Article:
6) I run away, looking spineless, AND not getting what I want AND I feel bad for having asked – I say something like “Stand-up is hard, let’s just talk about you now.”
When Steve Carell was doing those not-so-nice segments, he almost ran away too, going so far as to talk to his representation about considering his options if he bailed; luckily Jon Stewart, who had just recently taken over the show, started charting a different course at that point. Jon & the writers decided they could keep the segments going, but they would “turn it around and make [Steve] the butt of the joke,” which made it all the funnier, and kept Steve Carell interested in doing the show.
Had he not gotten lucky with Stewart’s intervention, we might not have seen his turn as Evan Baxter in Bruce Almighty, someone else would’ve played Anchorman’s Brick, and we might have ended up with a fake CG version of the chest-waxing scene in 40-Year-Old Virgin. Oh… and Michael C. Scott might have been played (brilliantly, perhaps) by Ben Falcone or Alan Tudyk.
This is why empathy is good, but while you’re busy preventing someone else’s chagrin, you might also be busy preventing your own success. (Go ahead Jon Kabat-Zinn, email me for the rights to that one.) You need people around you that are willing & able to prevent you from fucking up your own destiny. Good people. Like Jon Stewart. Or my wife.
There might be many other actors & comedians who’ve learned the freedom to fail, and there might be plenty who empathize in a deep way, but to be in the middle of that Venn AND to have managed to achieve the level of success that Steve Carell has without an inflated ego… well, if there’s a pedestal, he’s earned a spot on top of it in my book.
That pedestal has been empty for a while. It may have cost me some chagrin, it may have cost me some moral quandaries about ‘donating’ to the arts, and it may or may not ACTUALLY be tax-deductible, but I’m lucky my wife intervened & made sure I didn’t let this opportunity pass me by.
If the IRS comes for me, tell them it was all her idea.

Actor Steven Seagal Not Dead. Also, Not An Actor.

You know how they say a key step to having a successful blog is to write haphazardly & on a catty-wompus schedule for several years, and then go COMPLETELY DARK for almost two years while you go off and actually live a more interesting life? And then when you come back to the blog you’ll try to write about the goings-on of the extended hiatus, but then you’ll sit down and have no clue where to start? And that this all makes your blog the Most Awesome Blog?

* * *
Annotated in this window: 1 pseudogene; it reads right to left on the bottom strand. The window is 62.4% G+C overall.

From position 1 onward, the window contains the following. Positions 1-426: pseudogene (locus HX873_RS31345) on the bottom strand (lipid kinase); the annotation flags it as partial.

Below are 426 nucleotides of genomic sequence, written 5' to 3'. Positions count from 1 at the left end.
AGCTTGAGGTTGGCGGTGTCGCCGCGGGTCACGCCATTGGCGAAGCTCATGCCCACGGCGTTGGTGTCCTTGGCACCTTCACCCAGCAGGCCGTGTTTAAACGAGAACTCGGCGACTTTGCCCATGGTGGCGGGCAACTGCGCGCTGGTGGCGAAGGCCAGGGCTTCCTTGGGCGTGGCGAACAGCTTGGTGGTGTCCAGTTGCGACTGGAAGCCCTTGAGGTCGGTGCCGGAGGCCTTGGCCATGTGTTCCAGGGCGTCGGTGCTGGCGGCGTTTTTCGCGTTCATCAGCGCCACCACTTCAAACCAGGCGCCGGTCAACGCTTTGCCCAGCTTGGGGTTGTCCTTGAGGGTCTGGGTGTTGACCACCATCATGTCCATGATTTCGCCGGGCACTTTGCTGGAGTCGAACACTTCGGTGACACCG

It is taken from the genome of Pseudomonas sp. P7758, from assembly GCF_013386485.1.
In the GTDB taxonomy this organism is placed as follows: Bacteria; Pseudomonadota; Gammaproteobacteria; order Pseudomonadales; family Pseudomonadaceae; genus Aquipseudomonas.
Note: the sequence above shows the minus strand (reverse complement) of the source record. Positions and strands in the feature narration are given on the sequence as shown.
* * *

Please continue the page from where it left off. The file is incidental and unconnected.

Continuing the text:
You know how they say that, right? They do. I heard ‘em. They talk loudly in small spaces.

It works just like in the movies. They do an amazing first run of something, then go completely silent with no rumblings of ever coming back … and then, when they surprise everyone with a sequel, it will be even more amaze-balls (to wit: Rush Hour 2, City Slickers 2, Look Who’s Talking Too, You’ve Got Mail (c’mon, that was basically Sleepless in Seattle 2: Sponsored by America OnLine)… but somehow the sequel ALSO makes the first one that much more enjoyable?

So… welcome to Most-Awesome-Blog: Back From Action And Back In Action!

… we’ll be right back, after we’ve written a decent treatment for what may sort of be good enough to at least be the first eleven minutes of the first act, including one exciting incident.

Let’s All Go To The Lobby!

Psssst… you just missed the exciting incident! Now it’s all just exposition & deep background! Hope those nine dollar Twizzlers were worth it!

As I was saying.

I spent 9 months in action, completing the exaggeratedly-named One-Year Program at the American Comedy Institute. Over the course of those 9 months, I finally did stand-up. Several times. I co-wrote & co-starred in a pilot for a web series. I co-wrote & produced a spec episode of a late night talk show. I performed in three scene nights & three improv shows, and a sketch comedy showcase. I learned audition techniques. I learned on-camera techniques for commercials. Oh… and did I mention that all of this took place outside the ol’ day job? and in New York City? while also still being a decent-but-with-room-for-improvement father to a five year old & husband to a three-peat entrepreneur?

In short, while the hiatus was long, it was nothing if not action-packed, and I’m certain this is the place to return to for an in-depth analysis. Like when Steven Seagal took a hiatus from being Buddhist – he made a shit-ton of amazing (for their time, for my adolescent perspective) action films with the perfect amount of gratuitous nudity, but when he was done, Buddhism was so glad to have him back. Buddhism was like, “Okay, did you get all that out of your system? I sure hope so because your pillow is getting cold & the monastery needs a good sweeping. Yes, yes, we all want to hear what you learned, but you’d better have a push-broom in your hand the whole time, Brother Ponytail!”

Over the next umpteen posts, I’ll try to explain the what & the how of all that action, as well as try to summarize it in some scholarly fashion so that my kids (both of them – R is due in Feb with a baby boy) can learn from it before my still-nascent-but-looming dementia robs them of the whole shebang.

But for now, let me leave you with this: I spent a year exploring various comedic pursuits, and while I still don’t know what the future ahead will look like, I do know that it’s highly unlikely that any one thing, role, or job is going to define that future. The number of people that can fill a lifetime being only one thing is ridiculously small… and the ones I’ve met that have relegated themselves to that goal are mysteriously unfulfilled and SHOCKINGLY UNINTERESTING.

Along the way I’ll try to weave in other source materials – as much content as I’ve created since my last post, I’ve also consumed a whole bunch – to fill in some holes & round out some analogies. In essence, then, the blog itself will cease to be ‘just’ a door found on your way down a rabbit hole, but it will become a rabbit hole itself.

… Okay, okay, I hear the pretense. I’m just saying there’s a shit-ton of stuff that I’m going to shoehorn into your peepers, so if you’re here with the expectation that this is the same blog it was two years ago, well, think again, Watson. More info, more insight, but still the perfect amount of 90s pop culture references and 80s-level gratuitous nudity.

Because boobs.

But up next will be a post on tonight’s show at the Schimmel. I will be in the audience. Will you?